Call for Papers: Towards Preventive Health Care through Digital Technologies
• 大类 : 医学 - 3区
• 小类 : 计算机：跨学科应用 - 3区
• 小类 : 医学：信息 - 3区
It is well known that preventive medicine aims to reduce the incidence of diseases, even seeking their eventual eradication or, at least, minimizing their severity and progression (impact on patients) [1,2]. Thus, digital approaches to preventive health care do not necessarily focus solely on the prevention of disease occurrence. Every stage of a disease may be tackled along a spectrum, from primordial prevention (i.e., educate people to practice preventive behaviors and habits to avoid diseases or injuries before they start) to tertiary prevention aimed at rehabilitation following significant illness (i.e., reduce impairment by rehabilitation and through re-education; or limiting severity of disability through non-intrusive continuous monitoring and assistive technologies for pervasive health care) .
There are intermediate stages along the spectrum of digital preventive health care, such as primary prevention (i.e., detect symptoms before the onset of an illness or injury, known also as disease pre-pathogenesis); or secondary prevention  (i.e., increase patient survival by halting or mitigating disease progression, preventing more severe problems and complications through adaptive treatments).
Current technological advances have made significant improvements to deal with each of these prevention stages [5,6]. The landscape for digital prevention has evolved in recent years to include the concepts of big data, cloud and fog capabilities for predictive analytics  and the use of data gathered through remote monitoring  (e.g., mHealth, teleHealth), and real-time patient status follow-up).
The main aim of digital preventive medicine is “to work closely with individual patients", monitoring their particular health conditions . This requires implementing proactive health-focused tests for each of the prevention levels , with special emphasis on primordial and primary prevention stages, i.e., the ones where diseases or injuries have not yet started, even though some symptomatology might already be manifested. These tests should be remote and non-intrusive for people living independently or in communities  and, as far as possible, continuous or in real-time. Vital signs can be monitored, as well as derived markers for specific dimensions, such as functional, cognitive , behavioral , nutritional , and social factors that can be used in diagnosis  (e.g., gait analysis, wandering patterns in home environments, daily energy expenditure, changes in social behaviors, sleep patterns, daily intake, or unintentional weight loss).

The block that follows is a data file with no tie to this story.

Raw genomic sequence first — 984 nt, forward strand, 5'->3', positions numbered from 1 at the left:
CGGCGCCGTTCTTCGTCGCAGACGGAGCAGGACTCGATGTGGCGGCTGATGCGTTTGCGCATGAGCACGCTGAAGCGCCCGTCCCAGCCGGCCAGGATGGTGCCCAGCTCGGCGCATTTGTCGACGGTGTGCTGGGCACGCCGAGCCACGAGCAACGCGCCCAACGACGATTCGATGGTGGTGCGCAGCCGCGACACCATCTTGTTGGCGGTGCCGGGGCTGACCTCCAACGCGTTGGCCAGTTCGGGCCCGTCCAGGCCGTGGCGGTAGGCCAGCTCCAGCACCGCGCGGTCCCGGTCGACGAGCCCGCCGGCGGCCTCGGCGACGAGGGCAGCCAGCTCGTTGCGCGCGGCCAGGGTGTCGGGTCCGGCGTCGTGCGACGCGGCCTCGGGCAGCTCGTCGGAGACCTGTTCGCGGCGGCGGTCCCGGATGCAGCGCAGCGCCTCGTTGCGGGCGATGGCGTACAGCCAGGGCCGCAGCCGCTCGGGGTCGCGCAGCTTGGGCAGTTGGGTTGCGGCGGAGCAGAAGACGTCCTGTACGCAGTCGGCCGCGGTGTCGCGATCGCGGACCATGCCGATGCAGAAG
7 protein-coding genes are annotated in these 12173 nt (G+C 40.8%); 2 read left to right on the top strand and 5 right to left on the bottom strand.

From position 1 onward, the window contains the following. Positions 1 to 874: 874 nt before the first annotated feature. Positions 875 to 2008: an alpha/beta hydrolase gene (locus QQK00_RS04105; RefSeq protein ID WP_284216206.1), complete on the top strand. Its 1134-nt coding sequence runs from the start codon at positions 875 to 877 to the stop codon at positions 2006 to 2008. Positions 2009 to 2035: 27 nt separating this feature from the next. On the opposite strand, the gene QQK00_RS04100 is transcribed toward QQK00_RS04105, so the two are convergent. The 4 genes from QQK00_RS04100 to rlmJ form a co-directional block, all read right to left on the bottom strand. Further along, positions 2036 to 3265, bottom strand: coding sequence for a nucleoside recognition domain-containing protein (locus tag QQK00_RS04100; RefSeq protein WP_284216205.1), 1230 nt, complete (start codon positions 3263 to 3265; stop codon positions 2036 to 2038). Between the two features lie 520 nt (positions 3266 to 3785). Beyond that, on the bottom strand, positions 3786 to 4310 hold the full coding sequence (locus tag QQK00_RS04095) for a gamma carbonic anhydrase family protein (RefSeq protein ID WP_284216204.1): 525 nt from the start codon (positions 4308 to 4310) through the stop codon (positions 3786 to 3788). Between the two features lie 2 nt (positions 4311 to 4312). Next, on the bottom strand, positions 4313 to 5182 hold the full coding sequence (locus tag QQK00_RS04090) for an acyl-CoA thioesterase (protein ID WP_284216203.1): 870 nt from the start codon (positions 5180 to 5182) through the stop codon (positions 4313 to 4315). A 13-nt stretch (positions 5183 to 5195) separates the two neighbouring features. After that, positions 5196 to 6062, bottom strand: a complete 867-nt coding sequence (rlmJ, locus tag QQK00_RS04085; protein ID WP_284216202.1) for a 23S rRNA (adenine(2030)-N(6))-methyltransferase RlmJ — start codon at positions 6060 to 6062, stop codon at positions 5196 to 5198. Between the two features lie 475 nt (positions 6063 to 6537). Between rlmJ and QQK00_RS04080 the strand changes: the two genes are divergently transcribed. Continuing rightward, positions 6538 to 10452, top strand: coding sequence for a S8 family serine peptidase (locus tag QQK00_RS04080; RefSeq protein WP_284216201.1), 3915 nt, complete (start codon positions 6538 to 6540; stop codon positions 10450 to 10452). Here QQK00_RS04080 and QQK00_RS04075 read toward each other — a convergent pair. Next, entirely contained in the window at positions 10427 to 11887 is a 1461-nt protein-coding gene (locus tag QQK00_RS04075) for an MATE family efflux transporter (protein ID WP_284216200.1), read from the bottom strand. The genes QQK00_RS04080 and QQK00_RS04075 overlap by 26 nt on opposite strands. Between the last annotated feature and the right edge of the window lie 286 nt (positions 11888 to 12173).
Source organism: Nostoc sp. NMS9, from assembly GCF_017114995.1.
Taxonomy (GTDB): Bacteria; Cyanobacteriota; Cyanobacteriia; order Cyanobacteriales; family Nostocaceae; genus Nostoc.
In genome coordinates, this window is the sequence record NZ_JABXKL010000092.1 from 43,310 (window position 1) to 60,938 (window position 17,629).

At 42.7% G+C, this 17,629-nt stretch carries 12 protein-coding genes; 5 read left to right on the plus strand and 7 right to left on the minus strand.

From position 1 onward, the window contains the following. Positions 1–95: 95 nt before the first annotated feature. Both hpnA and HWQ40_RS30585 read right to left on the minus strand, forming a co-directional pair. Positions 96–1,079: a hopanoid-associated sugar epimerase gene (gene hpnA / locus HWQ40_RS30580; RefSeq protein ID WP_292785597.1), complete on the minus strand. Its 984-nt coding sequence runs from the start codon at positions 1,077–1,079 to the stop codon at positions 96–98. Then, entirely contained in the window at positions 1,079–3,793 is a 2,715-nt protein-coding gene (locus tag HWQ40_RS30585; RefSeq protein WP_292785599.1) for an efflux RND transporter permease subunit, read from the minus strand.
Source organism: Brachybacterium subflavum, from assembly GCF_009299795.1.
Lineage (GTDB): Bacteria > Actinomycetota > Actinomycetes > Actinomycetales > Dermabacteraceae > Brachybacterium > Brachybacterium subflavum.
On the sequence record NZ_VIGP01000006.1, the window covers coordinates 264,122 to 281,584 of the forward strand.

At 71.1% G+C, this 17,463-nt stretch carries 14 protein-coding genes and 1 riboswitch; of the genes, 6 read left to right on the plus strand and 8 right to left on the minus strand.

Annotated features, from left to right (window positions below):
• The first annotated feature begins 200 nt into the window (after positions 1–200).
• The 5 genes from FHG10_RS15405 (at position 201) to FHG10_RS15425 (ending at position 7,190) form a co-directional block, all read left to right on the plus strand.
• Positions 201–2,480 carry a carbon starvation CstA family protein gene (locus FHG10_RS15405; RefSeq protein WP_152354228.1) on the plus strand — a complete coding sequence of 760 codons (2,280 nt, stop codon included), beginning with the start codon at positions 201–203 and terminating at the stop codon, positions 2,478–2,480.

Data acquisition typically must rely on wearable sensors, mobile devices, and mHealth apps, but additional inputs can be derived from static embedded sensors arranged in different environments and from knowledge provided by specialists and caregivers. All these heterogeneous data must be preprocessed locally, partially locally (fog), or entirely remotely (cloud) before applying different inference strategies. The latter will determine whether collected data and a patient’s baseline profile match corresponding patterns found in large datasets stored in the cloud. Predictive analytic techniques may be used in each of the prevention levels . The resultant information may then be uploaded to the patient’s history stored in an electronic health record which may, in turn, be used in other large scale analyses.
In this JBI special issue, we solicit contributions presenting novel methods that focus on acquiring, preprocessing, uploading to the cloud, mining, categorizing, summarizing, integrating and analyzing large datasets of heterogeneous information for any level of preventive health care. Furthermore, novel contributions for the acquisition of vital signs and derived health markers through non-intrusive techniques, such as embodied sensing, environmental sensing, or mHealth solutions, are welcome. Figure 1 illustrates the main aspects of the preventive healthcare ecosystem proposed for inclusion in this special issue.
The suggested topics listed below can be discussed in terms of concepts, the state of the art, and standards, but all papers should emphasize the novel methods (and motivating applications) that constitute the paper’s contribution to the science of informatics.
Primordial digital prevention:
New technologies and strategies for preventive healthcare promotion and patient education.
Effects of technology on health promotion and patient education.
Limitations and drawbacks of technology use in preventive healthcare.
The harnessing of social media in improvement of healthcare knowledge.
Assessing the impact of digital campaigns on preventive healthcare.
Real-time health advice and coaching systems.
Gamification for preventive healthcare promotion and patient education.
Electronic health/patient record innovations.
Health data interoperability (standards, security, privacy policies).
Primary digital prevention (detecting symptoms before the onset of the disease):
Long-term & remote monitoring for diagnosis.
Patient similarity in prediction models based on health data.
Gamification for primary prevention.
Early detection and prevention of diseases through predictive analytics.
Real-time healthcare monitoring for early diagnosis.
Environmental healthcare systems (IoT for preventive healthcare).
Body area sensor networks and mHealth applications for primary prevention.
Fog and cloud computing-based infrastructures for primary prevention.